By Dana Delgado
Elena Soto, the owner of Atzimbas Restaurante Mexicano in Liberty Hill for the last 13 years, has stepped away from her business due to sudden health issues.
Her oldest daughter, 24-year-old Grecia Salazar, has taken over management of the day-to-day operations and is expected to assume ownership of the business. Ms. Salazar said her mother is resting at home and asks that any well-wishes be delivered to the restaurant.
When Ms. Soto, the oldest of six sisters, opened Atzimbas at 14801 W. State Highway 29 in 2001, she had few doubts it would be a success.
The restaurant’s name, Atzimbas, was in itself a bold statement, curious and unpronounceable for many, spoke to the owner’s character and connection to her native homeland of Mexico. Atzimbas is a mythical god-like and fearless Aztec princess who did not shy away, but embraced all challenges.
Over the last 13 years, it has been her inner strength, attention to detail, and the nurturing and development of a dependable crew that has allowed Ms. Soto to establish Atzimbas as one of the top restaurants in the region. Her entrepreneurial spirit was fostered and shaped by her own family including her sisters and mother, all of whom are present or former business owners. While her mother owned different shops in Mexico and has mentored her all along the way, her sisters have guided her and shared their own experiences in owning and managing restaurants in Leander and the surrounding area.
Ms. Soto opened her first restaurant in Leander, at the corner of US Highway 183 and New Hope Road.
“I was 12 years old and attending middle school in Leander,” said Ms. Salazar, oldest daughter of Ms. Soto. “My mom was pregnant at the time and it was hard at the beginning, but she had a lot of experience and knew all about the restaurant business including management and cooking.”
Ms. Salazar said she helped out at the restaurant every day after school, cleaning tables and doing whatever her mother needed.
It was in Leander that Ms. Soto hired Alex Campos, then age 17, as her cook.
“He didn’t know how to cook or anything about the business,” recalls Ms. Salazar. “Mom wanted to help him because he was so motivated and took a chance on him. She taught him how to cook. He has been the cook ever since, preparing the authentic Mexican food we are known for. He’s a great cook.”
After a good two-year run in Leander, the property changed hands and Ms. Soto had to find a new location.
“We started looking until we found the site in Liberty Hill,” said Ms. Salazar. “I think it had been home to other restaurants, but my mom liked it. So, we moved all our equipment. Almost from the beginning, we were busy. Word got out about our food and its authentic flavor. Everybody loved the food.”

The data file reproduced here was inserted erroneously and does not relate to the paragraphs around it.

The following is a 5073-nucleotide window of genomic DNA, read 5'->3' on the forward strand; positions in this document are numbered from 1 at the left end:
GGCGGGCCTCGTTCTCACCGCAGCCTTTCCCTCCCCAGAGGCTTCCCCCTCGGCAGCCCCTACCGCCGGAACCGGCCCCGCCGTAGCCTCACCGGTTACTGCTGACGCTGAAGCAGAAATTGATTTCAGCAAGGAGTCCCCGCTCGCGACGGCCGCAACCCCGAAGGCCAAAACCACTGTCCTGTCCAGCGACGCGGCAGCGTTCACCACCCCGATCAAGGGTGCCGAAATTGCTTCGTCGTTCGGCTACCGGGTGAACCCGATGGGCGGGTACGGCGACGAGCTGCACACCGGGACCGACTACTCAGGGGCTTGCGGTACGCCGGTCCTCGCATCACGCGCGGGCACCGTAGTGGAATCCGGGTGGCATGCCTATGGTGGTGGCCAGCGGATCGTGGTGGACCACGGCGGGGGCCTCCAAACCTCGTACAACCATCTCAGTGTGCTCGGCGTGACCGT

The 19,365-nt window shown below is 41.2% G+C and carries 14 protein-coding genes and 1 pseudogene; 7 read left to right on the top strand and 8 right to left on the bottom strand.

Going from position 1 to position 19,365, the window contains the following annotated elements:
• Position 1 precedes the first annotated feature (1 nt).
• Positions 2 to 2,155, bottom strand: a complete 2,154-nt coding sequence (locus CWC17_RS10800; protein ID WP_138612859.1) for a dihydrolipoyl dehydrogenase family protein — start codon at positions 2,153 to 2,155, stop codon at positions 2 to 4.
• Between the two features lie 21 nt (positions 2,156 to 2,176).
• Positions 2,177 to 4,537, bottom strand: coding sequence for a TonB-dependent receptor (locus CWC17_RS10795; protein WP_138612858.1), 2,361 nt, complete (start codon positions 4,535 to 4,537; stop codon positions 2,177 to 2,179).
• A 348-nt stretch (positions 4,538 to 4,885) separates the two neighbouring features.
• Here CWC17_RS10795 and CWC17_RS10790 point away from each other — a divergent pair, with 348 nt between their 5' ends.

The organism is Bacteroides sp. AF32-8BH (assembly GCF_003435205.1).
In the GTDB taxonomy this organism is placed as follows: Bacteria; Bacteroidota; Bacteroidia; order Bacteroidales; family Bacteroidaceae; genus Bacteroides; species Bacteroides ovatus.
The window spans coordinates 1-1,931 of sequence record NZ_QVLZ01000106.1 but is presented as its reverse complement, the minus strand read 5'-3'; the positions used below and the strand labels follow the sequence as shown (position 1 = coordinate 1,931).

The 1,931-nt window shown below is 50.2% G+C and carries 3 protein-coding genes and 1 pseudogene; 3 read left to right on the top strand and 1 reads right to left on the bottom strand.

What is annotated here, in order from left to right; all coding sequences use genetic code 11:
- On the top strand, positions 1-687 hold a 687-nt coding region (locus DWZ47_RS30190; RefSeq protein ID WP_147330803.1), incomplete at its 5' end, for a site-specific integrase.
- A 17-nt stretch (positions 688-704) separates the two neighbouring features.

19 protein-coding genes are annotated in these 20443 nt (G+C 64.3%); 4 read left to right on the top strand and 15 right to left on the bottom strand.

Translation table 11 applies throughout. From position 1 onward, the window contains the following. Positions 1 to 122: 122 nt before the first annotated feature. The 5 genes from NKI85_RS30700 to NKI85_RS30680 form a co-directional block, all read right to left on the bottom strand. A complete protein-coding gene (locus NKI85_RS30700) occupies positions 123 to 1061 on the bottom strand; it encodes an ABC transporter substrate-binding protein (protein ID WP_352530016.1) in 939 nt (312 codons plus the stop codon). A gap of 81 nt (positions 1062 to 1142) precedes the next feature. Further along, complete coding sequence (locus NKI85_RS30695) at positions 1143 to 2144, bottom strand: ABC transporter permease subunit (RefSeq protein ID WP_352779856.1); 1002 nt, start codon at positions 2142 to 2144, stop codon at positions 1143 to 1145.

But it wasn’t just the food, the constant smile and friendliness of owner Ms. Soto and the excellent service had drawn the appreciation of the patrons. It was a dream come true after years of paying her dues as a waitress in Austin restaurants and growing her own business.
A few weeks ago, she fell ill.
“Mom’s health started to fail,” said her concerned daughter. “She’s tired and weak. They are running tests and she is resting at home where grandma is looking after her.”
Ms. Soto said she is turning the reins over to her 24-year-old daughter.
“My mom told me that she had the restaurant for me and my future so I should take it,” said Ms. Salazar, who had been taking classes to become a dental hygienist. “It’s been hard going to school and now managing the restaurant, but I tell my mom that everything is under control so she won’t worry. I’ve always wanted to go that route and wanted to grow the business. I definitely don’t want to let the business go.”
As she assumes ownership, she says she is uncertain as to her level of involvement in the business and is feeling the weight of responsibility.
“It’s been an eye opener,” she said. “I felt this was a big responsibility. Just a few years ago, I was a rebellious teenager and my mom would tell me that she would not always be here and that life was not all fun. She would tell me that I needed to balance things out. I’ve had to grow up.”
Mother and daughter were inseparable in their early years and remain so today.
“When I was little, I would cry and cry because I wanted to be with my mother,” said Ms. Salazar. “I didn’t want to stay with the babysitter so she would end up taking me with her to work. Even today, I still live with her and she wants me to stay with her even though I want to be more independent.”
With a large extended family, support has always been there. Large family trips to Mexico to visit family friends were annual events until a decade ago when they were taken hostage in the interior of Mexico.
“I was about 13 or 14 when we were taken hostage and robbed at gunpoint,” Ms. Salazar said. “It was scary. The masked robbers held us for about 12 years and robbed us of everything. They took our clothes, our money, our shoes, and our car, and left us in the middle of nowhere in the dark of night. Fortunately, help came. Thank God.”